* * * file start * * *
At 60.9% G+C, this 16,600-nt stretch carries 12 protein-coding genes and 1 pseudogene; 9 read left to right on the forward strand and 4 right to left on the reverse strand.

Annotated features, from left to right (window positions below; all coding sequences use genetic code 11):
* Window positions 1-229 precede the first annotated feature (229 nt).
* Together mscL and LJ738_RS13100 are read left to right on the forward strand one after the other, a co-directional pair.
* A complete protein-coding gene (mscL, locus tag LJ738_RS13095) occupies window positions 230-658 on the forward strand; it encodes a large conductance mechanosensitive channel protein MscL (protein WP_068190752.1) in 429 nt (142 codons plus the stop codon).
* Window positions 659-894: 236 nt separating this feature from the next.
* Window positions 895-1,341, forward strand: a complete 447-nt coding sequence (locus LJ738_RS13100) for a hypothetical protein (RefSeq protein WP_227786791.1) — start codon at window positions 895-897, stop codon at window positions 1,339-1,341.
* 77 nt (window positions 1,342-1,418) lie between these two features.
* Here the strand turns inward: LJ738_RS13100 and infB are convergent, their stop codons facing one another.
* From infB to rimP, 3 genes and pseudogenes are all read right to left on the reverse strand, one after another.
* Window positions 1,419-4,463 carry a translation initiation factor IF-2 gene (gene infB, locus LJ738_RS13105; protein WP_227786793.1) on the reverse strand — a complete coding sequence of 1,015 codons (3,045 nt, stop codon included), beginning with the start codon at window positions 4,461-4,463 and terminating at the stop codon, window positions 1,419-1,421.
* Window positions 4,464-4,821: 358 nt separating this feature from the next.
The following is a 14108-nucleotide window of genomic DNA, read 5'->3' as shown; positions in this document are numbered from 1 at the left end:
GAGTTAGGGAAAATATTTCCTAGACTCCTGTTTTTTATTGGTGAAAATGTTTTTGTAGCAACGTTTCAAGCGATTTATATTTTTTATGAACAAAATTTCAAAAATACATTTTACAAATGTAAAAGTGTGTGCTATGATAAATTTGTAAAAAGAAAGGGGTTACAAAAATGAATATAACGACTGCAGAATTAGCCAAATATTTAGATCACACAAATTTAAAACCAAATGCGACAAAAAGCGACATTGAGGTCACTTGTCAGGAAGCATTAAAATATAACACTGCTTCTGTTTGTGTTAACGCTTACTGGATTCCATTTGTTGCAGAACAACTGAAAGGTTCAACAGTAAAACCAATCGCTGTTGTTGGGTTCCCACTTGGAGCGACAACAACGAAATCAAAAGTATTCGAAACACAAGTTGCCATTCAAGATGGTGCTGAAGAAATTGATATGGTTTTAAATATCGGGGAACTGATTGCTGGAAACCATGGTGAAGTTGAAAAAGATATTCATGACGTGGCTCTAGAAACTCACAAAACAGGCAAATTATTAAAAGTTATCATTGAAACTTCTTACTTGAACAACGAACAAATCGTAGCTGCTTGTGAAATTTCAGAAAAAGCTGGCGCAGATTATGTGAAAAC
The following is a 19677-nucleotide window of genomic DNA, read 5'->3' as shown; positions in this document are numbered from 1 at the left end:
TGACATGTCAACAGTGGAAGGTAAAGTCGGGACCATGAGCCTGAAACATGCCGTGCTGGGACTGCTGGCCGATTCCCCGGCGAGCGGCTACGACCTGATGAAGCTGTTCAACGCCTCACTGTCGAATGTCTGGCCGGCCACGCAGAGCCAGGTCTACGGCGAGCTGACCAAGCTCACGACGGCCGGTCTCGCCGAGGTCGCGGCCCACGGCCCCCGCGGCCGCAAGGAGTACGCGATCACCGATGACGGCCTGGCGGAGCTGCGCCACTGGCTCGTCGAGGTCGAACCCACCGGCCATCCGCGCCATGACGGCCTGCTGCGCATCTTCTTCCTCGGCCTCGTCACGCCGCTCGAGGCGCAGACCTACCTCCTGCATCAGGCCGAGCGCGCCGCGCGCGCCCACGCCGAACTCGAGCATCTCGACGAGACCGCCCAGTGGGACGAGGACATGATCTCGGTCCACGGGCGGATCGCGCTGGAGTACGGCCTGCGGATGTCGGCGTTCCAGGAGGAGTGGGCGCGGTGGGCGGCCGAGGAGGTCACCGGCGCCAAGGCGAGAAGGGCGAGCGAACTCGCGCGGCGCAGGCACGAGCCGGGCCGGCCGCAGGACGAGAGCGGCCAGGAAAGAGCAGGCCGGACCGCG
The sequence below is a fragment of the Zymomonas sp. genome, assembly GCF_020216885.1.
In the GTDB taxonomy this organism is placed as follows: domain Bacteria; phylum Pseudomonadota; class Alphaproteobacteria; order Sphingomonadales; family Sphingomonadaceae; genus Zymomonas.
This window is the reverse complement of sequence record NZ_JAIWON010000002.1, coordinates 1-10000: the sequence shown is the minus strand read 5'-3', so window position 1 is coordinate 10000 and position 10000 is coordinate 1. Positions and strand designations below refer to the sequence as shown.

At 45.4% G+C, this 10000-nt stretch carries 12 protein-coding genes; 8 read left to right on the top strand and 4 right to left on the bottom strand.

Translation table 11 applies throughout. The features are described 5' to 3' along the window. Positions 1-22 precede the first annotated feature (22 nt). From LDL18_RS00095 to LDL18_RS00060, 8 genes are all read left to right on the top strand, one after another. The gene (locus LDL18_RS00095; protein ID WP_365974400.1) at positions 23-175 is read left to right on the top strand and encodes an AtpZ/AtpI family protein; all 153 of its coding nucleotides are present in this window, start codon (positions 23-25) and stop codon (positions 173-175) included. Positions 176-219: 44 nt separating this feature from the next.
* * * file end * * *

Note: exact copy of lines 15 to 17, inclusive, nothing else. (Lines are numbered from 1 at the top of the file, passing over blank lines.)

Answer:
The following is a 19677-nucleotide window of genomic DNA, read 5'->3' as shown; positions in this document are numbered from 1 at the left end:
TGACATGTCAACAGTGGAAGGTAAAGTCGGGACCATGAGCCTGAAACATGCCGTGCTGGGACTGCTGGCCGATTCCCCGGCGAGCGGCTACGACCTGATGAAGCTGTTCAACGCCTCACTGTCGAATGTCTGGCCGGCCACGCAGAGCCAGGTCTACGGCGAGCTGACCAAGCTCACGACGGCCGGTCTCGCCGAGGTCGCGGCCCACGGCCCCCGCGGCCGCAAGGAGTACGCGATCACCGATGACGGCCTGGCGGAGCTGCGCCACTGGCTCGTCGAGGTCGAACCCACCGGCCATCCGCGCCATGACGGCCTGCTGCGCATCTTCTTCCTCGGCCTCGTCACGCCGCTCGAGGCGCAGACCTACCTCCTGCATCAGGCCGAGCGCGCCGCGCGCGCCCACGCCGAACTCGAGCATCTCGACGAGACCGCCCAGTGGGACGAGGACATGATCTCGGTCCACGGGCGGATCGCGCTGGAGTACGGCCTGCGGATGTCGGCGTTCCAGGAGGAGTGGGCGCGGTGGGCGGCCGAGGAGGTCACCGGCGCCAAGGCGAGAAGGGCGAGCGAACTCGCGCGGCGCAGGCACGAGCCGGGCCGGCCGCAGGACGAGAGCGGCCAGGAAAGAGCAGGCCGGACCGCG
The sequence below is a fragment of the Zymomonas sp. genome, assembly GCF_020216885.1.